Cubic Corp. said its GATR unit provided its unique and highly portable satellite dishes — as well as people to operate them — to several islands in the Caribbean in August and September following Hurricanes Harvey, Irma and Maria.
Cubic (NYSE: CUB) mainly serves military customers with its satellite dish business. In this case, it worked with disaster relief customers.
GATR antennas are giant canvas balls which collapse into small cases for transport. When inflated, the advanced materials pop into a perfect parabolic shape needed to transmit signals to a satellite.
Cubic said it deployed GATR dishes to St. John and St. Thomas in the U.S. Virgin Islands, as well as Antigua, Barbuda and St. Martin. In St. John, the GATR antenna provided communications, networking and high-bandwidth internet connectivity for a clinic, hospital and pharmacy, all to make sure patients got refills of their medications.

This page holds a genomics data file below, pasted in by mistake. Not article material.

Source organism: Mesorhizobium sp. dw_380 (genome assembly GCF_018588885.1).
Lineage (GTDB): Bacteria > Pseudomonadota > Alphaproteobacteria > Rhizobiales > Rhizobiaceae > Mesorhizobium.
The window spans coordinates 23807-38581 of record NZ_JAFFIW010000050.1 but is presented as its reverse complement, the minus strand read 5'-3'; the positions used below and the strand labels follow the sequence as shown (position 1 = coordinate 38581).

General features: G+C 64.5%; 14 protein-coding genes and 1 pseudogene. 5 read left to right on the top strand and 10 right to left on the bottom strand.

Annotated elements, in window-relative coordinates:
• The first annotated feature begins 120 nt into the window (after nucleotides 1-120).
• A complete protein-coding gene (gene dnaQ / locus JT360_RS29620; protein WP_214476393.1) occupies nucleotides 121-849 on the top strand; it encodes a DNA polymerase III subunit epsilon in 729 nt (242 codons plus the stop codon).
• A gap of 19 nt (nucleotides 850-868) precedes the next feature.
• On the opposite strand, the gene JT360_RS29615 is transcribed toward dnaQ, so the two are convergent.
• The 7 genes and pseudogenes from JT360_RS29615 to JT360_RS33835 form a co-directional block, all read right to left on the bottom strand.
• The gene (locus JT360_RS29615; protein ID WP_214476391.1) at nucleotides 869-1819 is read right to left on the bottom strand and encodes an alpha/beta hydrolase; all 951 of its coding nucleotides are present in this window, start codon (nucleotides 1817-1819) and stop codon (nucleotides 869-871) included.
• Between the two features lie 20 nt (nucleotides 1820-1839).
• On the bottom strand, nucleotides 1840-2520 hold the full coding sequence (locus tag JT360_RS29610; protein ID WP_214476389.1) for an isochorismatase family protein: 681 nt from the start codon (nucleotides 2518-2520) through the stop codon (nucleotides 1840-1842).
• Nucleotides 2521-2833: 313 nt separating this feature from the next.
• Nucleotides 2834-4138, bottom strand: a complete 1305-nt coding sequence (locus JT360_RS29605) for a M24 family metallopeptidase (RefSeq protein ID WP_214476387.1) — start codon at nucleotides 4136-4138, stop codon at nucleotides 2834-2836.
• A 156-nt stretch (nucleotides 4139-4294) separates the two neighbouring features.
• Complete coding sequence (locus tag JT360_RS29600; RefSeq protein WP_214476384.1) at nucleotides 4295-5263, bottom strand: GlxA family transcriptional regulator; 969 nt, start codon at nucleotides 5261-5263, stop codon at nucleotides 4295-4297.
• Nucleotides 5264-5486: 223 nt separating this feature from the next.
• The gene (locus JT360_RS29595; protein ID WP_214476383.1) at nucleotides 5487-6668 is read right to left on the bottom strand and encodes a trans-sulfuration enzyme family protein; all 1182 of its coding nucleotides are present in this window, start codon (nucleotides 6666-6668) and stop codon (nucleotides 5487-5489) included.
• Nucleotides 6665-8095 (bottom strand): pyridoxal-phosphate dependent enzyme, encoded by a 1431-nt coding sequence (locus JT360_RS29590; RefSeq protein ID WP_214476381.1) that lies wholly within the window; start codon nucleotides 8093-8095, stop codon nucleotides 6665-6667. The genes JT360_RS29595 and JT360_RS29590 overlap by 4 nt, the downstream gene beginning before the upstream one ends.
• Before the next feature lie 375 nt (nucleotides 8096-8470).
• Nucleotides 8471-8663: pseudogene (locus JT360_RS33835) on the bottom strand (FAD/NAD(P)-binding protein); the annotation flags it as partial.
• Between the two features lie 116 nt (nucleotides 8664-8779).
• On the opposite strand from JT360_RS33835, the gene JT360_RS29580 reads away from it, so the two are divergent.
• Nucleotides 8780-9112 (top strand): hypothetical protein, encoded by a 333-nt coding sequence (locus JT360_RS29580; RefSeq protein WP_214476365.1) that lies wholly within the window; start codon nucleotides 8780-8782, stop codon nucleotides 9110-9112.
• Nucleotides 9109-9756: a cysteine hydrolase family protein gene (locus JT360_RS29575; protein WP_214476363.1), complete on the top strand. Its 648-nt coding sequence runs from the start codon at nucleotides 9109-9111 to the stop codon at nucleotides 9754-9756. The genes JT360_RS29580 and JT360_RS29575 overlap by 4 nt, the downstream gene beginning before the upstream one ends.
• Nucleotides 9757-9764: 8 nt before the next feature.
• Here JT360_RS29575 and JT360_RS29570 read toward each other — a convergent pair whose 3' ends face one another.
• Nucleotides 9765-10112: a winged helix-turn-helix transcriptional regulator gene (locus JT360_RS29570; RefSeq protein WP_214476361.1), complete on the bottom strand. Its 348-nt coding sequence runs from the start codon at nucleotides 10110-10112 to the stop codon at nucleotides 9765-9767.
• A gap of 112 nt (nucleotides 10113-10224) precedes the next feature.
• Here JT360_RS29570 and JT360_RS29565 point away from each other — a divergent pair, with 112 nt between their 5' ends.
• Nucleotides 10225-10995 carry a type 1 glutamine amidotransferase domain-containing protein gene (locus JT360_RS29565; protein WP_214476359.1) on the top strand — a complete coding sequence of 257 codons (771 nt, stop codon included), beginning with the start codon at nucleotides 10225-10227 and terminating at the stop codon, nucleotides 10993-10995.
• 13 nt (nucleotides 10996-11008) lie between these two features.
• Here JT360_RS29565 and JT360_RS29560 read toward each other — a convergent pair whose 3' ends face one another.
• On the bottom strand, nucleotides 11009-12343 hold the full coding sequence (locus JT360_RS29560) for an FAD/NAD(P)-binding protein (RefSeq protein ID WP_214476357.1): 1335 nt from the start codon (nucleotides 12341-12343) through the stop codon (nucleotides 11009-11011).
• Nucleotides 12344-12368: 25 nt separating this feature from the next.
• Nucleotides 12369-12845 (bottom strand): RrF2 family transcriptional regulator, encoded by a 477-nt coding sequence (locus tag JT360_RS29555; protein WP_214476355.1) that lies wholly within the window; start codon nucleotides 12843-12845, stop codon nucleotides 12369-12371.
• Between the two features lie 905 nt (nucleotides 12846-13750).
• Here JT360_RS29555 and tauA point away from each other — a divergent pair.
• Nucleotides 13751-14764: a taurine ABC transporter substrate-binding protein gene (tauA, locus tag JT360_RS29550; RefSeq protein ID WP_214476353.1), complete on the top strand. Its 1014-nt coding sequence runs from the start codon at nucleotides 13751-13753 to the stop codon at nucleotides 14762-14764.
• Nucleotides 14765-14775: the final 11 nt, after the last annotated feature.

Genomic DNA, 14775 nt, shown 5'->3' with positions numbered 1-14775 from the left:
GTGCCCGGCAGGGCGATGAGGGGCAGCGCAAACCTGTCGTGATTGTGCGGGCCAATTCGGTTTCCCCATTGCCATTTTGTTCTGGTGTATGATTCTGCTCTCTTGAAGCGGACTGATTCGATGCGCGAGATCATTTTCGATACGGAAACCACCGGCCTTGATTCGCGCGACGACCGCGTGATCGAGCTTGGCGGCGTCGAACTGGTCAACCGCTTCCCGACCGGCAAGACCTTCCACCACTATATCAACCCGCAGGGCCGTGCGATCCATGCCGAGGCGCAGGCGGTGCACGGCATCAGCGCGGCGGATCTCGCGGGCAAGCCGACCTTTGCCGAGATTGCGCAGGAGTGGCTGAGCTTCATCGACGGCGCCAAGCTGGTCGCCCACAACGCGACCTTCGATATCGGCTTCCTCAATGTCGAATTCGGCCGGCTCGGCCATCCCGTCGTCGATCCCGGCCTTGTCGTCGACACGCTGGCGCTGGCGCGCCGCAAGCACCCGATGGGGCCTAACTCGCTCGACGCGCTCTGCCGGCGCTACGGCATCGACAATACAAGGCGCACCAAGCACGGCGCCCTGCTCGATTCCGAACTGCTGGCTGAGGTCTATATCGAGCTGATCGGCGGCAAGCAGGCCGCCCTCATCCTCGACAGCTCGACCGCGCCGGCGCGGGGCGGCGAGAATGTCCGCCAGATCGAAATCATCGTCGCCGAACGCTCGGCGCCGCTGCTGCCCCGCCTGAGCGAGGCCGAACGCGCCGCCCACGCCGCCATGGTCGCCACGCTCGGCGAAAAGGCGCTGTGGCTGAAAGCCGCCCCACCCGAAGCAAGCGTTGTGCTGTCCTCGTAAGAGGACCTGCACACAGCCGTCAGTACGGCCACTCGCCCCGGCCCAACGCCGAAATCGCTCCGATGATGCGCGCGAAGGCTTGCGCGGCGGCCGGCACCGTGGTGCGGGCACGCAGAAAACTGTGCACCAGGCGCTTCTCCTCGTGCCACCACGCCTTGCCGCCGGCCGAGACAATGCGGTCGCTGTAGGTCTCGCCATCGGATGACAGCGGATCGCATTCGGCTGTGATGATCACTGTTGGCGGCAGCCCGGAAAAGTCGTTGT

“Using our GATR antennas, we are able to help individuals stay connected to family and friends as well as assist the daily operations of medical personnel and first responders,” Mike Twyman, president of Cubic Mission Solutions, said in a prepared statement.
GATR also provided satellite dishes for hurricane relief in Houston.
Cubic closed its $232.5 million acquisition of GATR in early 2016. Alabama-based GATR has been offering disaster relief to Gulf Coast communities since Hurricane Katrina in 2005.
Cubic is a defense contractor with a sizable business serving mass-transit agencies.